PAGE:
Hockey 101 – Part 1: The Rules

Nashville is a growing hockey market and many hockey fans who live in Middle Tennessee don’t fully understand the rules of hockey and the NHL. Well, I am here to help you beginning hockey fans to understand the rules of hockey.

Before we get to the rules of the NHL, let’s take a look at what a regulation NHL rink looks like from above.


The blue lines are the off-sides lines. Also, they split the rink into zones, including the offensive, defensive and neutral zone.

For a player to go offsides, one would have to enter the offensive zone before the puck and touch the puck. If a player enters the zone before the puck, but doesn’t touch the puck, it is a delayed offsides and the player would have to “tag up” at the blue line.


Icing is called when a player has not crossed the red line, in the center of the ice, and clears the puck past the red goal line. The referee will blow the whistle for icing once the opposing player touches the puck.

Goal Crease

The goal crease is the area in which a goaltender is entitled to and can not be touched unless the puck is in the crease.

If an opposing player interferes with the goalie while that player is in the crease, it is a penalty on said player.

Although, if the opposing player is in the crease, but is not touching the goaltender, the whistle will be blown and the face off will be taken outside of that zone.

Delay of Game

The delay of game call is the most infamous penalty. A player gets called for delay of game if that player is in his own defensive zone and clears the puck over the glass. That player will be given a two minute minor.

The Trapezoid

Behind the goal, there is a trapezoid. The goalie can not leave that trapezoid when going out of his net. If he leaves the trapezoid and goes into the corner, it will be a minor penalty for delay of game.


Charging is called when a player is taking more than three strides before checking an opponent. The minutes of the penalty is under the referee’s discretion.


Cross-checking is given to a player when hitting an opponent with both hands on the stick when the stick is not touching the ice.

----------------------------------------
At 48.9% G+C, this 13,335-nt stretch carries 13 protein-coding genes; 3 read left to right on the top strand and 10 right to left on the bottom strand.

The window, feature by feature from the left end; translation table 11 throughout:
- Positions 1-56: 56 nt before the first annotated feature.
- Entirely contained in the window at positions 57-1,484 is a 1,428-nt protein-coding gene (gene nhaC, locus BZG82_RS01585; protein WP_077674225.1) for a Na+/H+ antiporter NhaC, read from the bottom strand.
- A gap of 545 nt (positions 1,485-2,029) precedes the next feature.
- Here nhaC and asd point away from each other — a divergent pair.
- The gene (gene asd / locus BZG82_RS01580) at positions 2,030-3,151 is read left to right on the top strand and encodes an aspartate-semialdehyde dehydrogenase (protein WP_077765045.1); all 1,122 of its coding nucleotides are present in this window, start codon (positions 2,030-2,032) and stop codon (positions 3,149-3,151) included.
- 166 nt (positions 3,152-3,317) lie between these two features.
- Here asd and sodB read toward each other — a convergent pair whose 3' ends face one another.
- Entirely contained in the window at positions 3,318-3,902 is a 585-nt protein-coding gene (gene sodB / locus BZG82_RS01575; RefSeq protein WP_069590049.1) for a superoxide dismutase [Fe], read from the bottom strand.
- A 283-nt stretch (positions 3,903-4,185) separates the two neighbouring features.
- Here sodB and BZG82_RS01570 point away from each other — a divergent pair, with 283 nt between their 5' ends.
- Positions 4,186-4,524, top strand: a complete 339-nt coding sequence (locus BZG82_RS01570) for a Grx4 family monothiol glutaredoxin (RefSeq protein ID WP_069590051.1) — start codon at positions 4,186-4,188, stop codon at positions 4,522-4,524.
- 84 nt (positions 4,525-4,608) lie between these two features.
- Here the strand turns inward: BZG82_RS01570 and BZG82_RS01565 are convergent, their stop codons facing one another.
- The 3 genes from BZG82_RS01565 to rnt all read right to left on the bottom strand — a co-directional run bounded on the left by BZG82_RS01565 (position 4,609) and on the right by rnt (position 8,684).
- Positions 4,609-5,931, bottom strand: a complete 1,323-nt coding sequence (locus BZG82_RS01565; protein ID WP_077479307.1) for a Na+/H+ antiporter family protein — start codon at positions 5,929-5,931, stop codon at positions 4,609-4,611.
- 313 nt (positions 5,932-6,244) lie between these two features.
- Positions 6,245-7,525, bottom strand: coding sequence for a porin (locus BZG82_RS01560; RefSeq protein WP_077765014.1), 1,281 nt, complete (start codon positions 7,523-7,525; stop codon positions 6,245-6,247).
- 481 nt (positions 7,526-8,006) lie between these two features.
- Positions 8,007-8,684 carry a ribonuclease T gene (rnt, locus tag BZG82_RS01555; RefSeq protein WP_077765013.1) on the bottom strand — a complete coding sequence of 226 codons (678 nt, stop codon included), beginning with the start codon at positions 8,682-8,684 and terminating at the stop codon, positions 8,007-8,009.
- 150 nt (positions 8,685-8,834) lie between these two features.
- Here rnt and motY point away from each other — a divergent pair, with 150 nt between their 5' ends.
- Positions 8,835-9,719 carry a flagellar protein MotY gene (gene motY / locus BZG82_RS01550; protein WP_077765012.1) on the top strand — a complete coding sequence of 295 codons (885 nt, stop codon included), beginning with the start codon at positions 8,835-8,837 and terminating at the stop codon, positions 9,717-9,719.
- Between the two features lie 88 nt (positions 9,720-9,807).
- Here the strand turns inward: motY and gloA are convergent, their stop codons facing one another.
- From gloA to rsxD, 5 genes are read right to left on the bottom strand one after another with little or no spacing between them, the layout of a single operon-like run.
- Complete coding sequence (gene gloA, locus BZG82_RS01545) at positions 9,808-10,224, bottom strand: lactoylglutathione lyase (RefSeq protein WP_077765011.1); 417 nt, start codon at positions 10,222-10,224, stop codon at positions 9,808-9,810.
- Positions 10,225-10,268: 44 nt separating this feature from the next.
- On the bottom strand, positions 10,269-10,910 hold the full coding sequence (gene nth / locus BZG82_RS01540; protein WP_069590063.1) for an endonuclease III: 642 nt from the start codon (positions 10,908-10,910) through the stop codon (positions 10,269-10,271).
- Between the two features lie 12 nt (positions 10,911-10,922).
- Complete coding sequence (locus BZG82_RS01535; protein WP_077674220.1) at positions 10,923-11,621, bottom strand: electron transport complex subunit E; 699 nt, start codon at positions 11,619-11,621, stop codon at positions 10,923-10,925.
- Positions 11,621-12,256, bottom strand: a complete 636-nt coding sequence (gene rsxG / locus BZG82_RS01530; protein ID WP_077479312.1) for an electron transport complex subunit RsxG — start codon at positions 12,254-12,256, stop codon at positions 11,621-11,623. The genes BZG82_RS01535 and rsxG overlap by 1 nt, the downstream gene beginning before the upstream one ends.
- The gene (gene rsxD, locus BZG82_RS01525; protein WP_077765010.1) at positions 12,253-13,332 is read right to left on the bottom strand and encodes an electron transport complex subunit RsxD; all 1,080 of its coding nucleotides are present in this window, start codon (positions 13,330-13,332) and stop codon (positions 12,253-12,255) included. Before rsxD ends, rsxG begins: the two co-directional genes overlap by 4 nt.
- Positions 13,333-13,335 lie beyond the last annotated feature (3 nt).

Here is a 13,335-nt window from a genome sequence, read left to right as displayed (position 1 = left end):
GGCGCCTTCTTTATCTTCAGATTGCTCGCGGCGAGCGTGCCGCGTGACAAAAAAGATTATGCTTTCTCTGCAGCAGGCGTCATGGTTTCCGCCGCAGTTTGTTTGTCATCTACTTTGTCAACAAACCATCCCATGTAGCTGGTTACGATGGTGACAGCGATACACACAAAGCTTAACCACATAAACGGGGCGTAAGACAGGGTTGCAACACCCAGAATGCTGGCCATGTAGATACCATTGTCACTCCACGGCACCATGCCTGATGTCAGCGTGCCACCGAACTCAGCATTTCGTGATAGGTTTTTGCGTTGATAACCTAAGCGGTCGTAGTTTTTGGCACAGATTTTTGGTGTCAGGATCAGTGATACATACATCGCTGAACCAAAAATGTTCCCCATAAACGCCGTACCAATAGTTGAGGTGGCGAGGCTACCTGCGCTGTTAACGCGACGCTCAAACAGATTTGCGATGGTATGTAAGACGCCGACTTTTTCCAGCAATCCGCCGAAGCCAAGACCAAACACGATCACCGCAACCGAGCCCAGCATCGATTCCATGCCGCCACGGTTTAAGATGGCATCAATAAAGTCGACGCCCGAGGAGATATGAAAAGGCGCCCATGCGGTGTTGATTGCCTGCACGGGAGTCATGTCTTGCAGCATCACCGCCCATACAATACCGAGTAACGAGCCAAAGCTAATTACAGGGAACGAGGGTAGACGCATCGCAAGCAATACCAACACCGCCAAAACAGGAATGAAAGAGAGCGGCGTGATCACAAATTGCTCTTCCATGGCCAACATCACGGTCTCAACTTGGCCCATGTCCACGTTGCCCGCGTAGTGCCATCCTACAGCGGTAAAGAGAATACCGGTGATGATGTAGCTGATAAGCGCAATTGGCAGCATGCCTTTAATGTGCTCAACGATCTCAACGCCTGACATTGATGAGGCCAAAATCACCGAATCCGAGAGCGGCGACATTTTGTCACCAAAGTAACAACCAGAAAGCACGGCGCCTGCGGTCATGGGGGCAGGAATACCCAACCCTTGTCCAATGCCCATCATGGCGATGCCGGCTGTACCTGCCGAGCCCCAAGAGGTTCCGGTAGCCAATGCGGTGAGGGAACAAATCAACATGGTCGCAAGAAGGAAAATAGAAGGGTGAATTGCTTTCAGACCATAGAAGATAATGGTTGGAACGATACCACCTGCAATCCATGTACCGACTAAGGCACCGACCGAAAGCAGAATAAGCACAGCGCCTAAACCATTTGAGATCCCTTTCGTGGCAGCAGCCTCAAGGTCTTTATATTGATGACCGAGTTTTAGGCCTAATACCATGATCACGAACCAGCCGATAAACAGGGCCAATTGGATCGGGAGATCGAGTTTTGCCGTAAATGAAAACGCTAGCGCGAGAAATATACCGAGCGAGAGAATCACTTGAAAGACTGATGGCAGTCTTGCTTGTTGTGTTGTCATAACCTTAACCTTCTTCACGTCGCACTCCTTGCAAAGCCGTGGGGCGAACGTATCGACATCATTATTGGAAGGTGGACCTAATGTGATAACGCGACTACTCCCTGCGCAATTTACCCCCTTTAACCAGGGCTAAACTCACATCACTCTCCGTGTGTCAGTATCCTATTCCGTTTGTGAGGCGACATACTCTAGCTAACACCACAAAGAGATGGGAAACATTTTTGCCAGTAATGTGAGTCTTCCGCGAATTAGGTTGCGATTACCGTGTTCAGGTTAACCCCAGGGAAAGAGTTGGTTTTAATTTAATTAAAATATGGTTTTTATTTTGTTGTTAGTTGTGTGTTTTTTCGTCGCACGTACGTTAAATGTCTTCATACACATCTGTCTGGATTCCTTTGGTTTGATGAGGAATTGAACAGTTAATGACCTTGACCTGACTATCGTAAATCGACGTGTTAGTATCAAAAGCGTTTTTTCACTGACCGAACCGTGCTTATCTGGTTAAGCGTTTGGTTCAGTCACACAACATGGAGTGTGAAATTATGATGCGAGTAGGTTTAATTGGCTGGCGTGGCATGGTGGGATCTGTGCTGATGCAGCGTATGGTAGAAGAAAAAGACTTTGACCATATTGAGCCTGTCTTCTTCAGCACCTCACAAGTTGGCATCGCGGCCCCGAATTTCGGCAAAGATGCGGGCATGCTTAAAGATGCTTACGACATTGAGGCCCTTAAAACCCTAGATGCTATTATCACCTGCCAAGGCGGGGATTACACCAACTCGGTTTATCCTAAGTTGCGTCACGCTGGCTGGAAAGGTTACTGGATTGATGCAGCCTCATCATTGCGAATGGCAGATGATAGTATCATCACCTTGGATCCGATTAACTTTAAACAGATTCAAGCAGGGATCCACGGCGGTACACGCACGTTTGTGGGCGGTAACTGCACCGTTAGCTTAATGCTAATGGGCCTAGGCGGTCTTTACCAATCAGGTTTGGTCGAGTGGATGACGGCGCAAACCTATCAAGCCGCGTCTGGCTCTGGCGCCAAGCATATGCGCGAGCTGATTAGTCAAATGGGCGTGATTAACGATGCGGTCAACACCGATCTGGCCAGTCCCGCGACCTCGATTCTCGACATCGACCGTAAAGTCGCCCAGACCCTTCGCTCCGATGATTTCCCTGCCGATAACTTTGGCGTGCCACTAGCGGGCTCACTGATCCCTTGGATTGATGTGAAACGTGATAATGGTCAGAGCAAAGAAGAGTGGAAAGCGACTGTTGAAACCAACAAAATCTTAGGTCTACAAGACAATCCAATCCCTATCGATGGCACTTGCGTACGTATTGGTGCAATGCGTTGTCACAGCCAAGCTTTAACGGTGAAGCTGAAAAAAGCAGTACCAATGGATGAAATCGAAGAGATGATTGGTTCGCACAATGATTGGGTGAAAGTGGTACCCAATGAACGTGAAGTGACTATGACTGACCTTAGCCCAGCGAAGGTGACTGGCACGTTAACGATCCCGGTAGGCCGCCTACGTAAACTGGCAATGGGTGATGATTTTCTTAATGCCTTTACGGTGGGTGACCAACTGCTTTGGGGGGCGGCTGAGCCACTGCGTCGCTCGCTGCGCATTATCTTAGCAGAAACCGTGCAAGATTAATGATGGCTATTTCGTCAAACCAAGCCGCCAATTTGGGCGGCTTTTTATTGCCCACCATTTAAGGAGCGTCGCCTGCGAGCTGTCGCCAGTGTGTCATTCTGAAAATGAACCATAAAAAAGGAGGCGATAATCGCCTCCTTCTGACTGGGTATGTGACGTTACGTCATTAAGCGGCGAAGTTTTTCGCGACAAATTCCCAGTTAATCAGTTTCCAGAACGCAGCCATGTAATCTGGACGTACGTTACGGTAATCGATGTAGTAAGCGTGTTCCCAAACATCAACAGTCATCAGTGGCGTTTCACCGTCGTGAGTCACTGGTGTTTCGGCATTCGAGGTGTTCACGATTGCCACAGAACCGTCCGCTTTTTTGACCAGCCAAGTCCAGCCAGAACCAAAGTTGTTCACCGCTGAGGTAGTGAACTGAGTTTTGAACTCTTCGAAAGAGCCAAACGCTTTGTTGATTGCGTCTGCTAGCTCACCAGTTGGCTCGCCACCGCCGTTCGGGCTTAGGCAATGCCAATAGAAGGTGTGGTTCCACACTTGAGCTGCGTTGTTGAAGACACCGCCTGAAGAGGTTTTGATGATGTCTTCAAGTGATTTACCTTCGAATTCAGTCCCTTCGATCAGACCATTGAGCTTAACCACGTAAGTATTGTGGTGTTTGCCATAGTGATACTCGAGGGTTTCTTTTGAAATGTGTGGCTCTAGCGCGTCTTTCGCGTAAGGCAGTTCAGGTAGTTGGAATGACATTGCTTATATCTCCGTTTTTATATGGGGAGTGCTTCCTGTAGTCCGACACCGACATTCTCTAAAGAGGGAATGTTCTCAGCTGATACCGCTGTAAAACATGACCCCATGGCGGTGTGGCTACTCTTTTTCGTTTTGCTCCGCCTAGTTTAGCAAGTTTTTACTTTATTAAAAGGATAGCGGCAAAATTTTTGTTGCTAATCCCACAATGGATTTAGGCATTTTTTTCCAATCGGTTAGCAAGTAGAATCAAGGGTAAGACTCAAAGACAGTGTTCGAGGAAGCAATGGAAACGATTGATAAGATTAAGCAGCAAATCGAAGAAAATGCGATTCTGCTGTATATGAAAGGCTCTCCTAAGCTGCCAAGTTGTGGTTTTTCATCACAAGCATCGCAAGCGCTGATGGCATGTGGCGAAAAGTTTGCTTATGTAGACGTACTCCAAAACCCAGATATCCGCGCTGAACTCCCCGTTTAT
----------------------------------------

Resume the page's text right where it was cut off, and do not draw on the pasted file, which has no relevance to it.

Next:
Elbowing is a penalty when hitting an opponent with an elbow.


Holding is called when a player is clutching the opposing player’s body with hands to impede progress.

High Sticking

High Sticking is called on a player when his stick makes contact with the opposing player over shoulder level. If it the contact draws blood, the penalty is a double-minor penalty. However, if it doesn’t draw blood, it is only a minor penalty.

Also, high sticking is called if a player makes contact with a puck above the cross-bar. In which so, the result would end in a no goal, if the puck went into the net, and a face off.


Hooking is called when a player is impeding an opponent with the blade of one’s stick.


Interference is a penalty when the player is impeding the progress of an opponent not involved in playing the puck.


A player is swinging the stick at an opponent, even if contact is not made. Also, it can be called if a player is swinging the stick and breaks an opponent’s stick. The length of the penalty depends on the severity of the slash and is under the ref’s discretion.


Placing a stick or body part in such a manner that it causes an opponent to fall.


Diving is called when a player embellishes the contact with an opponent. Here is a video showing what diving is.

Too Many Men on the Ice

This penalty is called on a team when a referee catches said team with seven or more players on the ice, including goaltender. One player is sent to serve the two minute minor penalty in the penalty box.


This penalty is called when a pair of players decide to drop the gloves and fight. Both players are sent to the penalty box for 5 minutes or more.


Boarding is called when a player hits a defenseless opponent and causes the oppnent to hit the boards violently.

Checking from Behind

A check from behind is delivered to a player from the back part of his body and is not aware of the coming hit leaving the opponent defenseless.


Clipping is called when a player throws their body and makes contact with the opponent at or below the knees.


Kneeing is called when a player leads with his leg or knee making contact into the opposing player.


This is called when a player or goaltender uses their leg or foot to knock out the opponent’s feet out from under.


Spearing is called when a player uses the stick blade to stab into the opponent.

Illegal Check to the Head

This is called when a player tries or does make contact with an opponent’s head.